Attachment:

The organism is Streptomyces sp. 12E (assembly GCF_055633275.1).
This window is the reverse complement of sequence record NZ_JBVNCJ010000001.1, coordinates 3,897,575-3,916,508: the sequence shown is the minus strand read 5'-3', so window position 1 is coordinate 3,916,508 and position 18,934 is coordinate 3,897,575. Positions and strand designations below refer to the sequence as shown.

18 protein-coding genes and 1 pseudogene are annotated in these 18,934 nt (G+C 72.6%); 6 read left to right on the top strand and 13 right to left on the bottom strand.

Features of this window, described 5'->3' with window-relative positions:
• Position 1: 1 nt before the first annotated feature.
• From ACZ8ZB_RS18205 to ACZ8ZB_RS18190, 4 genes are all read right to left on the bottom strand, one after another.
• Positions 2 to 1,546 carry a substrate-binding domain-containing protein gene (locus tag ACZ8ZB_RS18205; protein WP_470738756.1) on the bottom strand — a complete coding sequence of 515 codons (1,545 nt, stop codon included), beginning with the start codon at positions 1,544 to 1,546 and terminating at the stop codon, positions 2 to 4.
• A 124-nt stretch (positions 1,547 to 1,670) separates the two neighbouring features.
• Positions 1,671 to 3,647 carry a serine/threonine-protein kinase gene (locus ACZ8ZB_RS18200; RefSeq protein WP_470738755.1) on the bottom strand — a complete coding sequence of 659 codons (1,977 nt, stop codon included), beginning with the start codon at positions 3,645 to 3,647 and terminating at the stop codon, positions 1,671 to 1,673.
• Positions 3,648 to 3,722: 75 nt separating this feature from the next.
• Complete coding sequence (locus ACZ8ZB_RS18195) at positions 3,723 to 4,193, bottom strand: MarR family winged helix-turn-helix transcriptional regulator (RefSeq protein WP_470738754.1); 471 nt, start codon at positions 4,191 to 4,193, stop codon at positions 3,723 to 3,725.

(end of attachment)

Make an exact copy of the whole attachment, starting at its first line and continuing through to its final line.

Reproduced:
The organism is Streptomyces sp. 12E (assembly GCF_055633275.1).
This window is the reverse complement of sequence record NZ_JBVNCJ010000001.1, coordinates 3,897,575-3,916,508: the sequence shown is the minus strand read 5'-3', so window position 1 is coordinate 3,916,508 and position 18,934 is coordinate 3,897,575. Positions and strand designations below refer to the sequence as shown.

18 protein-coding genes and 1 pseudogene are annotated in these 18,934 nt (G+C 72.6%); 6 read left to right on the top strand and 13 right to left on the bottom strand.

Features of this window, described 5'->3' with window-relative positions:
• Position 1: 1 nt before the first annotated feature.
• From ACZ8ZB_RS18205 to ACZ8ZB_RS18190, 4 genes are all read right to left on the bottom strand, one after another.
• Positions 2 to 1,546 carry a substrate-binding domain-containing protein gene (locus tag ACZ8ZB_RS18205; protein WP_470738756.1) on the bottom strand — a complete coding sequence of 515 codons (1,545 nt, stop codon included), beginning with the start codon at positions 1,544 to 1,546 and terminating at the stop codon, positions 2 to 4.
• A 124-nt stretch (positions 1,547 to 1,670) separates the two neighbouring features.
• Positions 1,671 to 3,647 carry a serine/threonine-protein kinase gene (locus ACZ8ZB_RS18200; RefSeq protein WP_470738755.1) on the bottom strand — a complete coding sequence of 659 codons (1,977 nt, stop codon included), beginning with the start codon at positions 3,645 to 3,647 and terminating at the stop codon, positions 1,671 to 1,673.
• Positions 3,648 to 3,722: 75 nt separating this feature from the next.
• Complete coding sequence (locus ACZ8ZB_RS18195) at positions 3,723 to 4,193, bottom strand: MarR family winged helix-turn-helix transcriptional regulator (RefSeq protein WP_470738754.1); 471 nt, start codon at positions 4,191 to 4,193, stop codon at positions 3,723 to 3,725.